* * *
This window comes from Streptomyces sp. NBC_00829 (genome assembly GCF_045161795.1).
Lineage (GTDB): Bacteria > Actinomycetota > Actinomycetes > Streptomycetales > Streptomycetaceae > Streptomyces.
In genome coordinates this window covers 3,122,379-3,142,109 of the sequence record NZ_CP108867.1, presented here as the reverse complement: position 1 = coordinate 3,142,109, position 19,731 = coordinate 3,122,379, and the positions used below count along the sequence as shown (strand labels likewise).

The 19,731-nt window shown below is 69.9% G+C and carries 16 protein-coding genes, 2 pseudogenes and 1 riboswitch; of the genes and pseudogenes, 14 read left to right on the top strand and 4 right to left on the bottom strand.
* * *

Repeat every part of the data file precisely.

This window comes from Streptomyces sp. NBC_00829 (genome assembly GCF_045161795.1).
Lineage (GTDB): Bacteria > Actinomycetota > Actinomycetes > Streptomycetales > Streptomycetaceae > Streptomyces.
In genome coordinates this window covers 3,122,379-3,142,109 of the sequence record NZ_CP108867.1, presented here as the reverse complement: position 1 = coordinate 3,142,109, position 19,731 = coordinate 3,122,379, and the positions used below count along the sequence as shown (strand labels likewise).

The 19,731-nt window shown below is 69.9% G+C and carries 16 protein-coding genes, 2 pseudogenes and 1 riboswitch; of the genes and pseudogenes, 14 read left to right on the top strand and 4 right to left on the bottom strand.